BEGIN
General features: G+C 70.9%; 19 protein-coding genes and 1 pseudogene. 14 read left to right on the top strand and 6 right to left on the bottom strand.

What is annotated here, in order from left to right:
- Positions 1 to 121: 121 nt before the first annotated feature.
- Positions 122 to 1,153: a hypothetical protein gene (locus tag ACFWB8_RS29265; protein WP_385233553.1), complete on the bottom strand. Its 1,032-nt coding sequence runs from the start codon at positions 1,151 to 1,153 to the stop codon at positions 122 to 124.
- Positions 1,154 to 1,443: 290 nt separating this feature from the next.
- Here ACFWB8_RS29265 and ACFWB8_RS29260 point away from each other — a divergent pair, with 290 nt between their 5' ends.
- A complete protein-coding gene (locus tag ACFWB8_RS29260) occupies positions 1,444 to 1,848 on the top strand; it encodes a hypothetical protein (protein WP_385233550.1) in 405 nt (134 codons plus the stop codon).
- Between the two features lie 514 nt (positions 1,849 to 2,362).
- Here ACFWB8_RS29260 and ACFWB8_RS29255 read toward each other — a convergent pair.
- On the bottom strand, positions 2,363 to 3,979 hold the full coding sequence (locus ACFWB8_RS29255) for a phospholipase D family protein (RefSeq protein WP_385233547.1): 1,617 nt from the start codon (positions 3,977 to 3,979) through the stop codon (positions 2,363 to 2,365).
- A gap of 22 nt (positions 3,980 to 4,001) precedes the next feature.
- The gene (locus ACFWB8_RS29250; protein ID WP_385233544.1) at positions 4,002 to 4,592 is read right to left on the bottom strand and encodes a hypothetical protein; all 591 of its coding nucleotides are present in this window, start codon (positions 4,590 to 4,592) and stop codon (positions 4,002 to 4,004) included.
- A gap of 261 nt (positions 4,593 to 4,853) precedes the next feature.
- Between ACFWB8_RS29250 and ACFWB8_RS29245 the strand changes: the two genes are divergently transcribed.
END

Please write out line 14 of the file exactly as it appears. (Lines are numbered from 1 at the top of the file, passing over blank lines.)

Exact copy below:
- Between ACFWB8_RS29250 and ACFWB8_RS29245 the strand changes: the two genes are divergently transcribed.